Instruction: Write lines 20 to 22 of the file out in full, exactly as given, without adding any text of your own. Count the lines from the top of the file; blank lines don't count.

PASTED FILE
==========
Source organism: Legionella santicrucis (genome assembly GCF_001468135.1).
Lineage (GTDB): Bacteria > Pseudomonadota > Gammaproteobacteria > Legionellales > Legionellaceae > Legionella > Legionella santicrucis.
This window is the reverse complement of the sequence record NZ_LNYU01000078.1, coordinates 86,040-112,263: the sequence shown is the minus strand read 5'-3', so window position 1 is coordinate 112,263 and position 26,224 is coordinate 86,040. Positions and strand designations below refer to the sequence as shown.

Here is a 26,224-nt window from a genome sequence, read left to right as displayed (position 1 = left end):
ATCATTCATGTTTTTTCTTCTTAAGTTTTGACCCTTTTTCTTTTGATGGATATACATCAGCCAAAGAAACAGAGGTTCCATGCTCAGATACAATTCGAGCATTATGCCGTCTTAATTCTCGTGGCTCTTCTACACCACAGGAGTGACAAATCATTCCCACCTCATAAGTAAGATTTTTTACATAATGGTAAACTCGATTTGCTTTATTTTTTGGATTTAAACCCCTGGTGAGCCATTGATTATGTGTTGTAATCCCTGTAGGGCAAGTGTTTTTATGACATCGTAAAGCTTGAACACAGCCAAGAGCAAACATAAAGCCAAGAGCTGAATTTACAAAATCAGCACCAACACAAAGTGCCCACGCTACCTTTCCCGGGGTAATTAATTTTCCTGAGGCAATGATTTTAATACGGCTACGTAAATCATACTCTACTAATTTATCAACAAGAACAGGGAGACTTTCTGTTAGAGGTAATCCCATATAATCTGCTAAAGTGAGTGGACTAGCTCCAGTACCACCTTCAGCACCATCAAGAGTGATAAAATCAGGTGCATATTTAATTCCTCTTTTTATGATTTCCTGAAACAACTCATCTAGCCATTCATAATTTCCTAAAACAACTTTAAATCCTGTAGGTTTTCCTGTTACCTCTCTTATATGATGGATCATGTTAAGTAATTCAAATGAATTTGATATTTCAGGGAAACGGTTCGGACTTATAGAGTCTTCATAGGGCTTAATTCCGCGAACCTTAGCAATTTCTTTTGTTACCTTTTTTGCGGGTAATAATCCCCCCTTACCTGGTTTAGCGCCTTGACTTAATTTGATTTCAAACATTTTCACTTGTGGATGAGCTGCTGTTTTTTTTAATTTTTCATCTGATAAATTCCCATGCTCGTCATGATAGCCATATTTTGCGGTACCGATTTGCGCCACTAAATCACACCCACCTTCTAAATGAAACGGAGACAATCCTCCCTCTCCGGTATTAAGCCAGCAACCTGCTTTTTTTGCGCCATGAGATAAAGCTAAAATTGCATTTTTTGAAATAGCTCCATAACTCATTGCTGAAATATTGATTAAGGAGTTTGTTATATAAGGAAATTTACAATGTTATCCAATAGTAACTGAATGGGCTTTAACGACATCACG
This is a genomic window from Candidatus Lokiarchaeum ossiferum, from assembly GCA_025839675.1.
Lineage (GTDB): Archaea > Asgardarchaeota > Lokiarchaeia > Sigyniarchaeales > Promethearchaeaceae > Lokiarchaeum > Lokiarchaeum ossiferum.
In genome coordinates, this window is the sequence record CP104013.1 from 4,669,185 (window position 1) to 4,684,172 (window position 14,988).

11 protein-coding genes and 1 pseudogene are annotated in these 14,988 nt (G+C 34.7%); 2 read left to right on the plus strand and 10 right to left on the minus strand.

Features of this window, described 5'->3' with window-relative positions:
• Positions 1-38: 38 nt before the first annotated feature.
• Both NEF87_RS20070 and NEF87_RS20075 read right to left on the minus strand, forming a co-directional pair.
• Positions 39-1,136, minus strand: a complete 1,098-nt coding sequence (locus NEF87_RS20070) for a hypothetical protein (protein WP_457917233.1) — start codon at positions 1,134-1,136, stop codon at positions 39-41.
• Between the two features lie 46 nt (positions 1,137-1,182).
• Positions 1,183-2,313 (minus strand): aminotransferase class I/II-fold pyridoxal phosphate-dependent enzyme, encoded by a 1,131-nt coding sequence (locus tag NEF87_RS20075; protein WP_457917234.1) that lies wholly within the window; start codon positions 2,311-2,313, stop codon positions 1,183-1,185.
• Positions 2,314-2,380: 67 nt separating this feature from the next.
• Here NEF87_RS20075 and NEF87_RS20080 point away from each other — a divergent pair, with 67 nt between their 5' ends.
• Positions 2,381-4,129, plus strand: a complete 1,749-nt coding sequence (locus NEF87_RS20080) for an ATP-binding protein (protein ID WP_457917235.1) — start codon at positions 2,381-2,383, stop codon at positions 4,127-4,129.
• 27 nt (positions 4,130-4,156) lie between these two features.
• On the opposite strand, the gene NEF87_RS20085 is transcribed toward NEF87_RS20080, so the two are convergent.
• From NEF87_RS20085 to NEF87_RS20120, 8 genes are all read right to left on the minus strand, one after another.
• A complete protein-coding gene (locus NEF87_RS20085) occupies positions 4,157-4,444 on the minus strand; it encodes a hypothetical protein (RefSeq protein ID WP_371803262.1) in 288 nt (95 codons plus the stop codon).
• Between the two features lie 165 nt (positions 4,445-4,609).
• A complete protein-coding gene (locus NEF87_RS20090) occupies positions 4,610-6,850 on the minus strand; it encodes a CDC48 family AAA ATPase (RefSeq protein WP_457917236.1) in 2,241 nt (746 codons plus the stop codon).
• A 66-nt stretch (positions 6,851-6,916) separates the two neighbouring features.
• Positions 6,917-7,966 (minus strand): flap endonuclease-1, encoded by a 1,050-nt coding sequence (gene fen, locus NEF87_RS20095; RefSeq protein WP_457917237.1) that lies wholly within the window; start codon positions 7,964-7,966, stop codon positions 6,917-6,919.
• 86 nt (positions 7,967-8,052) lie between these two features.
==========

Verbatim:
• On the opposite strand, the gene NEF87_RS20085 is transcribed toward NEF87_RS20080, so the two are convergent.
• From NEF87_RS20085 to NEF87_RS20120, 8 genes are all read right to left on the minus strand, one after another.
• A complete protein-coding gene (locus NEF87_RS20085) occupies positions 4,157-4,444 on the minus strand; it encodes a hypothetical protein (RefSeq protein ID WP_371803262.1) in 288 nt (95 codons plus the stop codon).